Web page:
Is Ashwagandha Beneficial For PCOS?
Ashwagandha treats PCOS symptoms like depression, weight gain, insomnia, and infertility by restoring hormonal balance. It lowers cortisol (stress hormone) and testosterone, which, along with low progesterone, trigger PCOS symptoms. It makes the body use up insulin, lowers fat, and cures insomnia. It also fights cell damage by boosting immunity. Taken with other herbs, it induces ovulation, regularizes periods, and relieves period pain. Combine it with a healthy diet and exercise.
Polycystic ovarian syndrome (PCOS) has become a common hormonal imbalance that affects a woman’s menstrual cycle, ability to have children, and even appearance. The Office on Women’s Health, US Department of Health and Human Services, estimates that 1 in 10 women of childbearing age, that is 18–44 years, suffers from this condition, and it can even affect girls who haven’t reached puberty yet.1
Every 1 in 10 women in the childbearing age, that is 18–44, has PCOS.
Unfortunately, PCOS does not have a straightforward cure and has to be managed. Conventional medication and its side effects are prompting women to turn to alternative remedies such as Ayurveda. One viable solution is to use ashwagandha for PCOS. Ashwagandha is a super herb that treats a variety of conditions ranging from diabetes to depression, and it can manage both the risk factors and symptoms of PCOS.
PCOS Causes And Symptoms
Causes for PCOS are multiple and vary from woman to woman, but the end result is an abnormally high level of male hormones (androgens), specifically testosterone, causing havoc in the endocrine system. Some women have high levels of prolactin, the milk-producing hormone. They also have low levels of progesterone, the hormone responsible for menses and maintaining pregnancy, among other functions. PCOS patients may even have insulin resistance.
The combination of excess androgens and low levels of progesterone affects the development and release of eggs during ovulation. This is why PCOS patients have irregular or painful periods and difficult pregnancies.
The common symptoms of PCOS include:
- Irregular period cycles
- Heavy periods
- Cysts on the ovaries (which would be visible in an ultrasound scan)
- Hirsutism or excess body and facial hair
- Male-pattern baldness or thinning hair on the crown
- Excess body weight
- Abdominal fat
Ashwagandha Manages Risk Factors Of PCOS
Improves Insulin Resistance
The havoc due to the surge and fall of hormones is integral to PCOS, and insulin is a major player in this disequilibrium. Many studies emphasize a relationship between insulin resistance and PCOS.
PCOS patients have excess insulin which increases the production of testosterone, disturbing the period cycle and causing acne and hairiness. Ashwagandha helps the body use up insulin efficiently.
When your body has excess insulin, the ovaries produce more of the male hormone testosterone, leading to menstrual cycle disturbances. Extra testosterone circulating in the female body can cause acne and hirsutism. High insulin levels also cause the body to store more fat, especially around the abdomen. This is a common sign in PCOS.2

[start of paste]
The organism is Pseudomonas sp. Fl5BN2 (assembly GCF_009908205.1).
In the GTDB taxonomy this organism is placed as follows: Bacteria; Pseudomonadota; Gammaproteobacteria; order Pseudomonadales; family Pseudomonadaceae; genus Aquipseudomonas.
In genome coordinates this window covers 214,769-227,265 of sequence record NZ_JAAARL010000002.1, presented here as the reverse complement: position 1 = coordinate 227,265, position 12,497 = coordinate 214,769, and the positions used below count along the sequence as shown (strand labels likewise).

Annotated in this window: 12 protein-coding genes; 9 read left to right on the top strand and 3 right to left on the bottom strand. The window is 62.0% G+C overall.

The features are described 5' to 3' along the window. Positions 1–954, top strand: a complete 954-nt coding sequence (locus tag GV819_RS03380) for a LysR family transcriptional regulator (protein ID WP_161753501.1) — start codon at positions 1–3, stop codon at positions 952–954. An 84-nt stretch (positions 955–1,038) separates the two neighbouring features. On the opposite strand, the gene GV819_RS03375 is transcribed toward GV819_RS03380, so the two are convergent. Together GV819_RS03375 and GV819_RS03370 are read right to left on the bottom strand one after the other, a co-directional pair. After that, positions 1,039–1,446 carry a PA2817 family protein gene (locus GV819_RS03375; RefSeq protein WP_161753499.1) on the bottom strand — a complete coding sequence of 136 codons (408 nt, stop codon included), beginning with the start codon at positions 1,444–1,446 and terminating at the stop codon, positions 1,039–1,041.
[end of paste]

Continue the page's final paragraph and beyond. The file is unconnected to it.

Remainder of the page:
Controlling insulin levels can, to a large extent, reverse some of the symptoms of PCOS. Ashwagandha has been found to increase insulin sensitivity and improve blood glucose control in animal studies.3 In human patients also, ashwagandha has been found to be as effective as prescription drugs in lowering blood glucose.4
Studies show that ashwagandha can help lower cortisol levels by up to 28%.
It is thought that PCOS is more common now because a stressful lifestyle contributes to and magnifies its symptoms. The body produces the hormone cortisol in response to stress. When the cortisol levels become abnormally high, other hormones drop below the healthy level and the number of cell-damaging free radicals increases. Studies show that ashwagandha can help lower cortisol levels by up to 28%.5 6
Ashwagandha Improves PCOS Symptoms
PCOS is a complex disorder and the effects are varied. Let’s look at some of the conditions associated with PCOS and whether ashwagandha can help address them.
Treats Depression And Anxiety
PCOS can also cause anxiety and depression in women either due to hormonal disturbances or due to the embarrassing physical changes like excess body hair or weight gain that can occur with this condition.
Ashwagandha can reduce stress and boost mood-lifting hormones.
Ashwagandha activates GABA receptors in the brain. GABA (gamma amionobutyric acid) is a neurotransmitter in the central nervous systems that blocks signals. This super herb therefore helps inhibit the signals caused by stress and relieves anxiety.7 Moreover, ashwagandha roots also contain tryptophan, which is the building block of serotonin, the mood-lifting hormone.8
Ashwagandha can treat depression and anxiety as effectively as standard prescription drugs like lorazepam and imipramine.
Fights Cell Damage By Free Radicals
Research has found that PCOS may be related to oxidative stress. Stress and other environmental toxins generates free radicals. Being highly reactive, these free radicals start damaging your body cells by oxidizing them. Your body has a store of natural antioxidants to fight free radicals, but when there are many more free radicals than your body can fight, it is under oxidative stress. Research suggests that antioxidants may stall the development of PCOS.9